Everybody has a comfort zone. It varies from person to person. Mine is, to put it bluntly, pretty small. Historically, I tend to be pretty closed off, and a relatively sedate person. I tend to hang around with a small group of people, take part in relatively few activities, and reveal myself to very few. That’s the kind of place I feel secure in, and where I tend to have the lowest level of anxiety.
Yeah, you probably know where this is going. Stepping out of my comfort zone has been part of my treatment, because for the last decade or so, my comfort zone has been so small it practically fit in my room. I haven’t spent a lot of time going out to new places, or getting to know new people; I let my depression run my life, and that, predictably, did not go very well. I was afraid to go out and find friends because I thought people would reject me, and without people to do things with, I didn’t go out to do much myself.
At Menninger, I got the chance to get to know a lot of new people. I’ve mentioned it many times. Many of them I would consider to be good friends, and I would still consider a good portion of the rest to be friendly; there were very few people I didn’t get along with to some degree. Some of the people I didn’t get along with I’ve also mentioned before. But just getting to know so many new people, to be willing to talk to so many new people and reveal parts of myself that I had previously kept hidden, was very freeing, even if it was very nerve-wracking at times. But the environment at Menninger was one that was very controlled, and one that was designed for the patients to get to know each other.
Things are different here at the step-down. We aren’t all housed in the same space, and so while many of us still see each other on a daily basis, we don’t spend our days together, all day, every day. We have a greater degree of choice concerning who we spend our time with and how we spend it. While there are still some rules, we have a great deal more freedom. And so we get more chances to step outside of our comfort zone. We can go out and find people outside the program to do things with, and find cool things to do with other people in the program. Hell, on Friday night I went out with some people to the symphony. Granted, it was the Video Games Live symphony, so it scores me some geek cred, but it was still something I don’t normally do.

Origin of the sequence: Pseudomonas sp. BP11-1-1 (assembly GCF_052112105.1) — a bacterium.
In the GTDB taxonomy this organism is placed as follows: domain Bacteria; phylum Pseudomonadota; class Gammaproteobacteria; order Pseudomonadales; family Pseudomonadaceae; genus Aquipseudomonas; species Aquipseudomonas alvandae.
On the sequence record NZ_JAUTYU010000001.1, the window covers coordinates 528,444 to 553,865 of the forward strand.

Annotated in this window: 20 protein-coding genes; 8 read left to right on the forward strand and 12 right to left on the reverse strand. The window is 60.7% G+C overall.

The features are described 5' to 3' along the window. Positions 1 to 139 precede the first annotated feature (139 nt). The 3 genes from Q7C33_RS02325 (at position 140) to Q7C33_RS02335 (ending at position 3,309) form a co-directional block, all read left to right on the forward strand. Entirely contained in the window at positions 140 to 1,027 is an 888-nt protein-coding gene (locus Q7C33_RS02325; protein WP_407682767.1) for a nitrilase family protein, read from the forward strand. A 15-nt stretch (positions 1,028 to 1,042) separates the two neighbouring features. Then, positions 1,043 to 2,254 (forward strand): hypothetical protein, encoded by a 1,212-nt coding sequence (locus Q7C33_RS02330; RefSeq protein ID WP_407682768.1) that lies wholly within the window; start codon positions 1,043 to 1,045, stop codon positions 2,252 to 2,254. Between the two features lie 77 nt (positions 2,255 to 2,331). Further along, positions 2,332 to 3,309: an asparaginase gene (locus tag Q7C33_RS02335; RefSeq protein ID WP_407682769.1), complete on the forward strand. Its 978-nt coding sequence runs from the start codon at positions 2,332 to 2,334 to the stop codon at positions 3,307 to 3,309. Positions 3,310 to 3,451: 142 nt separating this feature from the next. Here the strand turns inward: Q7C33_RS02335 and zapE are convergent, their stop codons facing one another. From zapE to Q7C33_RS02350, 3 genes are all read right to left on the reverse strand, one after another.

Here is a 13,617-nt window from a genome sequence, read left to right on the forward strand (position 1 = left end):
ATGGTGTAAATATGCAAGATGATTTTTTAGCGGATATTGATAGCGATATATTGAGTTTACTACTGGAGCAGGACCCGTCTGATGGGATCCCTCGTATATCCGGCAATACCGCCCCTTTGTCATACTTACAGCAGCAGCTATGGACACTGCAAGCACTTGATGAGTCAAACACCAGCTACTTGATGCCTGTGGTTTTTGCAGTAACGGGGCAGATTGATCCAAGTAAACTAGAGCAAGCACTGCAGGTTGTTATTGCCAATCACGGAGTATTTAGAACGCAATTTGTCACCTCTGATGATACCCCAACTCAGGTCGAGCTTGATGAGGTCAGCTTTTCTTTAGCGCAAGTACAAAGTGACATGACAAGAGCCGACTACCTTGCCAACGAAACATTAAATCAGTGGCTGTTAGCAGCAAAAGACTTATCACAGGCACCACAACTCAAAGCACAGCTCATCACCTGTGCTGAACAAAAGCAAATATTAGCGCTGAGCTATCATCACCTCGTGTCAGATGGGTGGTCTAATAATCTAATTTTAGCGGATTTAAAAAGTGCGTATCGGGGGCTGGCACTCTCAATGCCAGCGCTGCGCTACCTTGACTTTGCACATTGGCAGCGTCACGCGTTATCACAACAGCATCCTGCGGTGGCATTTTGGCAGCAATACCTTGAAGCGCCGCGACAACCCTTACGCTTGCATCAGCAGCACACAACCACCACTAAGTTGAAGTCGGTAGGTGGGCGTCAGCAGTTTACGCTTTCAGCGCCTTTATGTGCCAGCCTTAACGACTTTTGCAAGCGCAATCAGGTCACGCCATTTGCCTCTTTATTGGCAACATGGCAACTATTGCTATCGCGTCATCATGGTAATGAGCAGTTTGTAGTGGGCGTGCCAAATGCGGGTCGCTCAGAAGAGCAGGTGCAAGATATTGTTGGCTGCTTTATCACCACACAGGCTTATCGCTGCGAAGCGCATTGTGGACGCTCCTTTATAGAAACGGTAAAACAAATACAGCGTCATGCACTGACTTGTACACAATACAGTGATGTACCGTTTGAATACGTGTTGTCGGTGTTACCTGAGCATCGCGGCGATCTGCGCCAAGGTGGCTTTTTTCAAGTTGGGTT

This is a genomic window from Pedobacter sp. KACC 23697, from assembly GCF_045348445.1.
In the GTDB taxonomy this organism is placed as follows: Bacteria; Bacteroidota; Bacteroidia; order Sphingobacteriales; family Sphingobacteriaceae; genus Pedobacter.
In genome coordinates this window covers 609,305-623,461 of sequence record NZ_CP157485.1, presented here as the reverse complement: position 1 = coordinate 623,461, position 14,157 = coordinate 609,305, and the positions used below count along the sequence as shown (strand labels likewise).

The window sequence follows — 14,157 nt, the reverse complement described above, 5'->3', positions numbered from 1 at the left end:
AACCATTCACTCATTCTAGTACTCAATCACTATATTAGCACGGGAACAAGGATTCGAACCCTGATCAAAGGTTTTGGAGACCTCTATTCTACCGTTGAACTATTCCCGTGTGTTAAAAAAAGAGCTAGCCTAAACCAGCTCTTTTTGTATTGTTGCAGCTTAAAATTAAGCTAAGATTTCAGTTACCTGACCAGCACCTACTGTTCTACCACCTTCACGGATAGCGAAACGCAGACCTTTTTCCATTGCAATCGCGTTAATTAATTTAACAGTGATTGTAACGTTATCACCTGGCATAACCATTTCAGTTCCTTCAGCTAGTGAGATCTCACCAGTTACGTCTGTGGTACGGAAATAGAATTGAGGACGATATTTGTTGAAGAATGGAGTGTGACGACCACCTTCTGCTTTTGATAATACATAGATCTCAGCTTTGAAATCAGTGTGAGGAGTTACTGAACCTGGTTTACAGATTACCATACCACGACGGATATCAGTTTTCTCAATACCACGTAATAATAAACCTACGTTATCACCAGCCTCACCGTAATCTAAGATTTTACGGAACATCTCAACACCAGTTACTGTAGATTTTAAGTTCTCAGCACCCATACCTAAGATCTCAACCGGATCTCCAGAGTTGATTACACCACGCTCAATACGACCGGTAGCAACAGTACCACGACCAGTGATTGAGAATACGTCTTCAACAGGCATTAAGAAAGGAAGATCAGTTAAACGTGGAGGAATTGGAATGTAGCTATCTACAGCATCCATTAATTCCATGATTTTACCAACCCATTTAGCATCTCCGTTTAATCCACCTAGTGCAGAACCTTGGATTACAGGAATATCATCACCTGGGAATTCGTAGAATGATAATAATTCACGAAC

I guess what I’m saying is that comfort zones are OK. Obviously they’re OK, because they are where we feel the most comfortable and secure, and also apparently where we are the most productive. But Before I came to Menninger, I didn’t even know how small mine had become. It’s something we shouldn’t just accept thoughtlessly, but stop every once in a while to examine, because there are a lot of things in life that we might miss if we just assume that we’d be uncomfortable.
Yes, there will be times when we will fail, and when things go wrong, but those things shouldn’t be what define us. Our comfort zones are what we make of them, and it seems to me that unless we watch them and look for ways to expand them, even if only slightly, they slowly start to constrict until we are left alone in our rooms. Granted, our rooms can be cool places – I mean, it’s probably where we keep our coolest stuff – but if that’s the only place you’re comfortable, your life is likely to be pretty lacking. I’m tempted to quote Ferris Bueller here, but I think I shall avoid doing so and instead just assume you all know what I mean.
Also, I am now in possession of pictures of me in my goth phase. But you’re going to have to offer me quite a bribe to see them.